Hence, bar space as leisure geography in Dhaka is very much gendered. We can say that leisure choice among the urban youth largely depends on their social class, moral outlook, job pattern (white collar or not) and sometimes even their religious affiliation. And, café culture balances the demands of both leisure and morality.
Considering the level of cosmopolitanism, some urban spaces in Dhaka is more cosmopolitan and culturally, if not economically, accommodative. Urban segments like Banani, Baridhara, Gulshan, Dhanmondi being the centres of multiple corporate, diplomatic, international and multinational houses have a cosmopolitan and liberal vibe in their mannerism, language and customs and etiquettes. People working and living there hence catch up with their socialization paradigms, i.e. use of English,
chic/decent attire, mobility with personal vehicles, etc. Different art galleries (Gallery Kaya), boutiques shops (Jaatra, Aarong), foreign language learning centres (Goethe Institute, Alliance Française, British Council) also have their own cafés which cater the urban leisure lifestyle of the educated class- both students and professionals.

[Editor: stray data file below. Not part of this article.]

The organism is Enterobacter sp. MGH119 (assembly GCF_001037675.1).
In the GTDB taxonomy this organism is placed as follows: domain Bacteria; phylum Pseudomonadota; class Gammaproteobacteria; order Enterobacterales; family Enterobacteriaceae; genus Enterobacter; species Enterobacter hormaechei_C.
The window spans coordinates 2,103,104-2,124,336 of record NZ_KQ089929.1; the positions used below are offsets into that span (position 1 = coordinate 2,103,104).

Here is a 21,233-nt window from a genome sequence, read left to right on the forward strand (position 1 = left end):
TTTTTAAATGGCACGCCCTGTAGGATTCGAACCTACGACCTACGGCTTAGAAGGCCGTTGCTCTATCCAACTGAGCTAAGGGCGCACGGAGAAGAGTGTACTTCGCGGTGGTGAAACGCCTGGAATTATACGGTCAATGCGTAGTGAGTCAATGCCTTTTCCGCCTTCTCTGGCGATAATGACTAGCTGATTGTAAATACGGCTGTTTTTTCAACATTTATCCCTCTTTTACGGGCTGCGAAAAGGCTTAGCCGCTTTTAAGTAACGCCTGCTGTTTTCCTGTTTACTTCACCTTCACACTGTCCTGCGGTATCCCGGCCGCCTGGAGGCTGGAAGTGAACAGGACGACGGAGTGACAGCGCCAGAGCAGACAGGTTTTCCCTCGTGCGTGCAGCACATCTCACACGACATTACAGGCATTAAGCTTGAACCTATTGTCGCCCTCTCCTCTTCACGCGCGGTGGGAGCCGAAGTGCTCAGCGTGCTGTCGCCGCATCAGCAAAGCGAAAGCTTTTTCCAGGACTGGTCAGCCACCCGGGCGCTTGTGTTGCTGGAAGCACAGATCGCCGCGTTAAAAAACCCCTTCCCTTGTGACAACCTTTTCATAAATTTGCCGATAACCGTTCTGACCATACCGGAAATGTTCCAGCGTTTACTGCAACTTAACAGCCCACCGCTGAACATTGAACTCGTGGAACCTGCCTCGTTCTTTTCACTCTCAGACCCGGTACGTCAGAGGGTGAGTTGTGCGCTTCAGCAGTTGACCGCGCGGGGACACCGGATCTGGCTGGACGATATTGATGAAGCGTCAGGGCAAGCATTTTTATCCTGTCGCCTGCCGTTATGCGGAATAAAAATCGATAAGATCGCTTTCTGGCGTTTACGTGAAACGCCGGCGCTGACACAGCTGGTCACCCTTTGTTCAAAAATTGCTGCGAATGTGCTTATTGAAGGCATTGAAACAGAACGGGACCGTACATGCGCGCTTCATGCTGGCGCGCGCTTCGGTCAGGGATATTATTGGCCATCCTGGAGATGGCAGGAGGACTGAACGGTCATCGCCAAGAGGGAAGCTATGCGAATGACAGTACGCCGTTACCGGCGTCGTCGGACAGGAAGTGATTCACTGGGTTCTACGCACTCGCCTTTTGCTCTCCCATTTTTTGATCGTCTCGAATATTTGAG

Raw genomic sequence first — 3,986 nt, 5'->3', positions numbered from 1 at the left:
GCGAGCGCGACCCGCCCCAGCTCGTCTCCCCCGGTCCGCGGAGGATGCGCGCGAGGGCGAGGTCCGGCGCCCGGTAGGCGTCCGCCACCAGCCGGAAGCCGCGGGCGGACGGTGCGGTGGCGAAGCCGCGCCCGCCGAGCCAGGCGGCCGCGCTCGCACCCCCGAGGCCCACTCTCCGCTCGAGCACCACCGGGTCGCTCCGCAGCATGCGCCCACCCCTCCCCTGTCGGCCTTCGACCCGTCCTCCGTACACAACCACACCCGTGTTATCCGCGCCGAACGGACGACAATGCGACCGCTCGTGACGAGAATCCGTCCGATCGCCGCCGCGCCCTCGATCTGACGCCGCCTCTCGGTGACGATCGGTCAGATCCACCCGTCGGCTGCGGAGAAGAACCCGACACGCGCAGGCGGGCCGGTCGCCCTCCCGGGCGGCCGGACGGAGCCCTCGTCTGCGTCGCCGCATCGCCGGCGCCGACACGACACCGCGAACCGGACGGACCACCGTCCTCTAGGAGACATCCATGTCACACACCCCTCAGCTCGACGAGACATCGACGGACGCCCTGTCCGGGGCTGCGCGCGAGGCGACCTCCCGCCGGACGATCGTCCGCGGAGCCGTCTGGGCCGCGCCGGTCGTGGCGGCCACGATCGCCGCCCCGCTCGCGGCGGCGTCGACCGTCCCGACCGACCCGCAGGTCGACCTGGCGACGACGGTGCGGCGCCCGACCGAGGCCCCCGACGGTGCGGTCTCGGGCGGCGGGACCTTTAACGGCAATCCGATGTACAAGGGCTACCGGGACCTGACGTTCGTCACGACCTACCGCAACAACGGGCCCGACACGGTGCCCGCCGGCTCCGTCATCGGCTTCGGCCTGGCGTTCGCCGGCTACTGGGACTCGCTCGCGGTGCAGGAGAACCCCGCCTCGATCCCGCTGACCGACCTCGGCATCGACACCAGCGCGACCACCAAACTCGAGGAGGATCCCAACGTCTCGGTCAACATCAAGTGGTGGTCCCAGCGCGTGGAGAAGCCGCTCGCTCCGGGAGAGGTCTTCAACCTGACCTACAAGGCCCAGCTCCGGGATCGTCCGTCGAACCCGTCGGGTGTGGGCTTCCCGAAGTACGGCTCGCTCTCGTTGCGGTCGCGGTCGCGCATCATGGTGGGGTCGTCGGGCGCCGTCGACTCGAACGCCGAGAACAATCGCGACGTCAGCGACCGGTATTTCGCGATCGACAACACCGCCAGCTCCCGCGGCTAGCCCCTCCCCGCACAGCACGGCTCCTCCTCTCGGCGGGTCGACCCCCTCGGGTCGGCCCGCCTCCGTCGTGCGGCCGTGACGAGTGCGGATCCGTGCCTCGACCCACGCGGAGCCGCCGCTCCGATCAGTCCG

Contrary to the upscale urban space such as Gulshan and the like, street food and popular kebab stores of Mohammadpur area offer an affordable leisure experience with less-expensive Asian food. The concentration of stranded Bihari and Shi'ite population and their religious and ritualistic adherence in the neighbourhood have given the place a sectarian, pious and less sophisticated line.
As I hinted earlier, social ambition and concern for sophistication are two vital factors among the urban population in selecting/ frequenting their leisure space. The selection of space of leisure activities, i.e. where to relax and socialise, is not only about economic process and class distinction; sometimes these are the spaces where our cultural identities are expressed and even negotiated.